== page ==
Tuesday, July 26, 2011

Keeping busy

Last Thursday I got the top of the baby quilt pieced and pinned to the other layers. Next, I had to figure out what design I wanted to use for quilting. Rather than just the diagonal lines suggested in the pattern, I wanted something more memorable. Jim talked me out of X's and O's (apparently a bit "too girly") but I riffed off that and came up with appropriately masculine X's and stars.

Last Friday I started hand-quilting and have been working at it slow but steady all weekend. I'm almost a third of the way done, and the design is really starting to take shape.

The callouses on my fingertips are coming along nicely, too.

Friday, July 22, 2011

Who says...

...you can't teach an old dog new tricks? One of the things I love about Jim is that over the 16+ years we've been married, he continues to surprise me by trying new things. Case in point: tonight he is out with Jimmy, having back-to-back piano lessons. Jimmy's been taking piano for almost two years now, but this is Jim's first lesson ever.

Thursday, July 21, 2011

Baby quilt

Both Jimmy and Audrey have red, white and blue baby quilts. Jimmy's was made by my mom, and I finished Audrey's the week before she was born. So, of course, Joseph needs to have a red, white and blue baby quilt, too.

Did I mention we picked out a name? (with the caveat from Jim that he may still change his mind.)

A while back I found a couple of simple, free baby quilt patterns online. I based Audrey's birthday quilt loosely on the "Furrows" pattern, and have been excited to try out the "Sunshine and Shadows". I picked this pattern because it would go together so quickly and be easy to both sew and hand-quilt, but made a few alterations for the color scheme I chose.

I just finished cutting out all the squares this morning, laid them out, and am planning to get most of the top pieced tonight.

Wednesday, July 20, 2011

30 weeks...

...means it's ultrasound time again. Sorry, no pix--but the baby's grown so much we could only look at one part of him at at time: a leg, a beating heart, his abdomen and so on. In fact, his head was so big it took up the whole screen in the top-down shot my doctor used to measure the circumference of his cranium. This ultrasound was all about taking measurements to make sure the baby's growing on track (which he is) and not getting too big from the gestational diabetes (which he's not).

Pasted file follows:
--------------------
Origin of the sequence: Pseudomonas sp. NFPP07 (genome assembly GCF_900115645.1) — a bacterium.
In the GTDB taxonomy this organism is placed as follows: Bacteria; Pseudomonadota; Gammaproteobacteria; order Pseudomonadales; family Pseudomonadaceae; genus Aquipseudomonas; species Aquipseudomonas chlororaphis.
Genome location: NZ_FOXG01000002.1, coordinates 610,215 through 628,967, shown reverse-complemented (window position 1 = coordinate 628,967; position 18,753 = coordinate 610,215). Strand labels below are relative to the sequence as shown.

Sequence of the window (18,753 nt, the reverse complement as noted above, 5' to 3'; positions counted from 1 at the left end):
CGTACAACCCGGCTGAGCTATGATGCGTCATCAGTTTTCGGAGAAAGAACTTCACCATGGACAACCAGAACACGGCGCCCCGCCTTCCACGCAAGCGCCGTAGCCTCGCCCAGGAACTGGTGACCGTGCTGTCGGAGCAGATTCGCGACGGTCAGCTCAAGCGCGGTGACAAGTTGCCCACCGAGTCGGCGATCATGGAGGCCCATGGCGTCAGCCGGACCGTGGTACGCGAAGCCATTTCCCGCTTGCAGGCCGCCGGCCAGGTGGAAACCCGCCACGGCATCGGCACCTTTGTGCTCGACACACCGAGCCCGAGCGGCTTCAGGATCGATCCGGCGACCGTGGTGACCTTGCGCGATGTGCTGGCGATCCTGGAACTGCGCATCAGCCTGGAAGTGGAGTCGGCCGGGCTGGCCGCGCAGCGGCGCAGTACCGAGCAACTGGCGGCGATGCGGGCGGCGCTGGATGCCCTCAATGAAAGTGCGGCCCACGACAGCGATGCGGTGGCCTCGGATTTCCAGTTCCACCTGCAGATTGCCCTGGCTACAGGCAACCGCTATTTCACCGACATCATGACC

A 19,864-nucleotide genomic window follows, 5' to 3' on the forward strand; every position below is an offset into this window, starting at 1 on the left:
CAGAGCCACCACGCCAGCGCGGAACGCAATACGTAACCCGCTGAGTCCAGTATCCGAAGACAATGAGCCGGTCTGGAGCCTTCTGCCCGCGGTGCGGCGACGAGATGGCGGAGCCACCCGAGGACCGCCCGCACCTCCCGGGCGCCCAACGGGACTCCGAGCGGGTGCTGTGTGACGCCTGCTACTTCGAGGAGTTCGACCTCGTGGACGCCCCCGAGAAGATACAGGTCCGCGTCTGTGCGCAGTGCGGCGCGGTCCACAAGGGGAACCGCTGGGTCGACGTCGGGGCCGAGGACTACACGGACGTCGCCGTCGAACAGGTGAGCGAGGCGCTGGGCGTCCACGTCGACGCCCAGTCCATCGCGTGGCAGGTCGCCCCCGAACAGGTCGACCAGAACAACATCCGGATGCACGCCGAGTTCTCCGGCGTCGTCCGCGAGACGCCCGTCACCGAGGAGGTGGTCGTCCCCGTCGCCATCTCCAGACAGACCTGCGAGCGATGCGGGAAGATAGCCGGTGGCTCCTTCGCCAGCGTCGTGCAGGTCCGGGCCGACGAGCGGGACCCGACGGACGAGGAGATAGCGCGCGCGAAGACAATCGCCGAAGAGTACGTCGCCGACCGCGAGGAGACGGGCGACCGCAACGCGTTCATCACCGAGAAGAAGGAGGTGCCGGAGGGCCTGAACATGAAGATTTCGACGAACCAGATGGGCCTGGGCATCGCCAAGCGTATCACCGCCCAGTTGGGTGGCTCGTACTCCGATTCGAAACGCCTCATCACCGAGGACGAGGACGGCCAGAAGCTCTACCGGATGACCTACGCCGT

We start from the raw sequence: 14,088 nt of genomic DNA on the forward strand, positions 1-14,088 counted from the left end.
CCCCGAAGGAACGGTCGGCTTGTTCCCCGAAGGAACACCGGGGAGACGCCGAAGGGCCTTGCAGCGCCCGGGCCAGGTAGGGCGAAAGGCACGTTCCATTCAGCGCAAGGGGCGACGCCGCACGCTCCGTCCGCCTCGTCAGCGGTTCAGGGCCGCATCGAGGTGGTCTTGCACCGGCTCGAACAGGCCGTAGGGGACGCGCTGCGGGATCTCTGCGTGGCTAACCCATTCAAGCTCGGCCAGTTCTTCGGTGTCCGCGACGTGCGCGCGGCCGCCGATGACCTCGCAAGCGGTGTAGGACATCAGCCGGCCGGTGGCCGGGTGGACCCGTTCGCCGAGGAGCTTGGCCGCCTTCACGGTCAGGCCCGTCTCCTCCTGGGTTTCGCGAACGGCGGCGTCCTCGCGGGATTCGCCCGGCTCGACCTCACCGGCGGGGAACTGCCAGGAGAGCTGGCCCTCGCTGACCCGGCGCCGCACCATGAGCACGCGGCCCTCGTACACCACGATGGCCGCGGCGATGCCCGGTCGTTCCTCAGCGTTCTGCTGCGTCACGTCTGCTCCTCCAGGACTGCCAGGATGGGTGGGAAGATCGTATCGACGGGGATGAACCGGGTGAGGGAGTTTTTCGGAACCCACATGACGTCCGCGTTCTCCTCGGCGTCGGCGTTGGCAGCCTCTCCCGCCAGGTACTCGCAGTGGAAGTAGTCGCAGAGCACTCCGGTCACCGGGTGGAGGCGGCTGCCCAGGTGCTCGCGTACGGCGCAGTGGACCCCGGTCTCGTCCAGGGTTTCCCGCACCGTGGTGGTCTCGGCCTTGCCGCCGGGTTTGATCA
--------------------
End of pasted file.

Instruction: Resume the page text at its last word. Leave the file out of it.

Just two months to go... good thing I got started on the baby quilt today!

Tuesday, July 19, 2011

Tightwad tuesday: fire your cable/satellite provider

Back in April, Jim and I decided it was finally time to call and cancel our satellite service. We just couldn't justify spending $80 a month for dozens of channels we didn't even watch. We also reasoned we'd waste less time sitting on the couch channel-surfing by simply not having the option available--which has turned out to be true; our evenings and weekends are much more productive now!

We'd been gearing up for the switch for several months. Techno-geek that he is, Jim wasn't satisfied with just streaming shows through his X-box--no, he took part of our tax return and bought a new computer that would be our dedicated home-entertainment unit with all the bells, whistles and yes, a Blu-Ray drive, to run our favorite shows and movies in HD on our 72" flat-screen TV (Jim's 40th birthday present last year).

You can, however, go cable/satellite-free for a lot less than we did. With a few inexpensive cables, you can connect your computer to your television and watch your favorite shows through Hulu or Netflix for a significantly lower cost, or sometimes even the network websites for free.

If you still want to be able to pick up your local channels, you can do so with a good-quality antenna. In fact, Jim built one himself using instructions he found at Makeprojects.com, for about $15. With the new antenna, we pick up almost a dozen local channels, most of them in HD quality.

So, if you find the thought of "killing your TV" too extreme, you can at least cut back on your costs (and consumption) by cancelling your cable and watching only those shows you really want.

Monday, July 18, 2011


What with canning both cherry and raspberry jam this weekend, I was delayed a bit longer finishing Jimmy's quilt--but finally, finally, yesterday afternoon I sewed the last few stitches of the binding.

While he was otherwise occupied, I spirited it up to Jimmy's room and made his bed. A few hours later he went up to get his shoes on before going on a bike ride, and--surprise.

"Mom! My quilt is done! I love it!"

Friday, July 15, 2011

Canning 2011

I almost saved this for a Tightwad Tuesday post (always be ready to jump on a good deal), but couldn't wait that long to post about this year's cherry jam.

This is the third year we've done cherry jam, so we've found and perfected our basic recipes. A week ago Jim's mom had a line on cherries for a dollar a pound, but Jim said he wanted to wait and see if we could get a better deal. Then on Wednesday night we got a call from his dad. Apparently a friend of theirs had gone to a fruit stand and gotten several large boxes of cherries free (!!!) because the fruit was slightly damaged--and he wanted to know if we wanted a couple boxes. This was just what Jim had been waiting for, so he went and picked up the fruit.